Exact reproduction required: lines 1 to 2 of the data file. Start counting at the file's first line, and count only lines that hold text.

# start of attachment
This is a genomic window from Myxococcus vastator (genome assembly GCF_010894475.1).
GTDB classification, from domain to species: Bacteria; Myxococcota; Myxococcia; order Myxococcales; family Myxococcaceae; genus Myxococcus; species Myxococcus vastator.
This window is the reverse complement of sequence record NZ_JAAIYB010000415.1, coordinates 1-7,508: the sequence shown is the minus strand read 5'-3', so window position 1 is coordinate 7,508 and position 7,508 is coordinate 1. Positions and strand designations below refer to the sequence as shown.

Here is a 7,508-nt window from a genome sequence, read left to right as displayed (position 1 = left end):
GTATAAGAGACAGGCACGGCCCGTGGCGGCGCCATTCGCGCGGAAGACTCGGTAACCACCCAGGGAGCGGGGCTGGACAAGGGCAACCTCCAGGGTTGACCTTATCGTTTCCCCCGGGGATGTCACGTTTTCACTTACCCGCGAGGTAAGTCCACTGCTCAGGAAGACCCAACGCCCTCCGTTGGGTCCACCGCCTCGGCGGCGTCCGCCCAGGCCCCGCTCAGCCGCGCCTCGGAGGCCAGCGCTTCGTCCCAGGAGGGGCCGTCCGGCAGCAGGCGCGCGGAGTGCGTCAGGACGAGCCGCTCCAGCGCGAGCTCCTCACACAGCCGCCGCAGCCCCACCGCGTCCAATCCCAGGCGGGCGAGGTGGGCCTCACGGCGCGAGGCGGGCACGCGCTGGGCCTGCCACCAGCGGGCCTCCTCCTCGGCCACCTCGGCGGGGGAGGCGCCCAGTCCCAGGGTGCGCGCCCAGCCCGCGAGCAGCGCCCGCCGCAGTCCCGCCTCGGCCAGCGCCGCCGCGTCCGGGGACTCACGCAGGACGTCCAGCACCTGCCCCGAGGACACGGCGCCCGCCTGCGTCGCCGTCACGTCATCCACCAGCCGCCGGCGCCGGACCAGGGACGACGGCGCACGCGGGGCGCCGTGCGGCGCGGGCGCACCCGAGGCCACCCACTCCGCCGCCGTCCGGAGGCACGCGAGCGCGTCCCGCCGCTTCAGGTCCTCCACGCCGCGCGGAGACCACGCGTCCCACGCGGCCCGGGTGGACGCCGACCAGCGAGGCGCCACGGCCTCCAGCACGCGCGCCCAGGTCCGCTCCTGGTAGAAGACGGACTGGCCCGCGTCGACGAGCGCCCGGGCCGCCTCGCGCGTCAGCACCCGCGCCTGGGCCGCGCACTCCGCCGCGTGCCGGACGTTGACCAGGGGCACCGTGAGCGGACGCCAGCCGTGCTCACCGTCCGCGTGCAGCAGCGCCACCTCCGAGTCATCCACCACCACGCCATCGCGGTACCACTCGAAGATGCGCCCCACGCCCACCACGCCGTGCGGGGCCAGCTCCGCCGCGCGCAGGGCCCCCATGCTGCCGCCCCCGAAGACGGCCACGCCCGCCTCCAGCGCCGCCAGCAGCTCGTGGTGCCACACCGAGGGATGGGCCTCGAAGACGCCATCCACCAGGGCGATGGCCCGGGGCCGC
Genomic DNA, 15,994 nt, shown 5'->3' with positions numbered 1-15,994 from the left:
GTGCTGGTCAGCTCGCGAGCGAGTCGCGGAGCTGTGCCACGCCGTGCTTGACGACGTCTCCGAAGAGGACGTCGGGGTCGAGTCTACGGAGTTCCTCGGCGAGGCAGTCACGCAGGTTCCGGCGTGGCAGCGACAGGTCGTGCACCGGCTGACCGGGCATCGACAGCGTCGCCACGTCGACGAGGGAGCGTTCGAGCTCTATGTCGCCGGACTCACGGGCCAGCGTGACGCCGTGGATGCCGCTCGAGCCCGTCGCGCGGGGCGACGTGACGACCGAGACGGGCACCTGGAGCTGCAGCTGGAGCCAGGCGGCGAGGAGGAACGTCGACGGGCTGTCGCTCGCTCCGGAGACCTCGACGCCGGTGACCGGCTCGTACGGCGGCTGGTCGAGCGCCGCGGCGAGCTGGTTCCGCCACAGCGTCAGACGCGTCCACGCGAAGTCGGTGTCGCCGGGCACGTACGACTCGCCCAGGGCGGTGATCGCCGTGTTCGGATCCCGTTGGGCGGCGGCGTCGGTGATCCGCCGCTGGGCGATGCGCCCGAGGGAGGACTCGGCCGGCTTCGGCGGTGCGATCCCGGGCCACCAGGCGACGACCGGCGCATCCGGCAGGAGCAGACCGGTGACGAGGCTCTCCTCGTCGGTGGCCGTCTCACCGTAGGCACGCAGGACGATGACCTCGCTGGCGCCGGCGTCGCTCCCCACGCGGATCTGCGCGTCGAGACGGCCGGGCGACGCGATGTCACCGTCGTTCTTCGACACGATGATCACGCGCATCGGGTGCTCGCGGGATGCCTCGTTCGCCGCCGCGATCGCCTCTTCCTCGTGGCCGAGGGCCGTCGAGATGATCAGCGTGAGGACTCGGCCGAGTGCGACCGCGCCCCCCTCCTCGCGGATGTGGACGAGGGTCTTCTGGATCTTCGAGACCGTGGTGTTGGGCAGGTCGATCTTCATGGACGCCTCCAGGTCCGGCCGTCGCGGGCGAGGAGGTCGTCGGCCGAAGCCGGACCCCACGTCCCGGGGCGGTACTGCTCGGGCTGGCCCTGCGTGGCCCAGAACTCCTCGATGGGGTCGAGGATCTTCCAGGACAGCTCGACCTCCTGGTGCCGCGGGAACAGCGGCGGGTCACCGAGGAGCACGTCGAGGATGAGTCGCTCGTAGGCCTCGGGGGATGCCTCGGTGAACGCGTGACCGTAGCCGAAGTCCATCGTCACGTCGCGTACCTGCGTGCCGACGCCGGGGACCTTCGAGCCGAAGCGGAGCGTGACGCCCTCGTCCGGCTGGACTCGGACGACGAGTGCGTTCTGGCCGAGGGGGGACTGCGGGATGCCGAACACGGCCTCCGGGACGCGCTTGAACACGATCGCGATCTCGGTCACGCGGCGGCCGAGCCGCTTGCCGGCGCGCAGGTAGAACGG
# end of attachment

This is a genomic window from Myxococcus vastator (genome assembly GCF_010894475.1).
GTDB classification, from domain to species: Bacteria; Myxococcota; Myxococcia; order Myxococcales; family Myxococcaceae; genus Myxococcus; species Myxococcus vastator.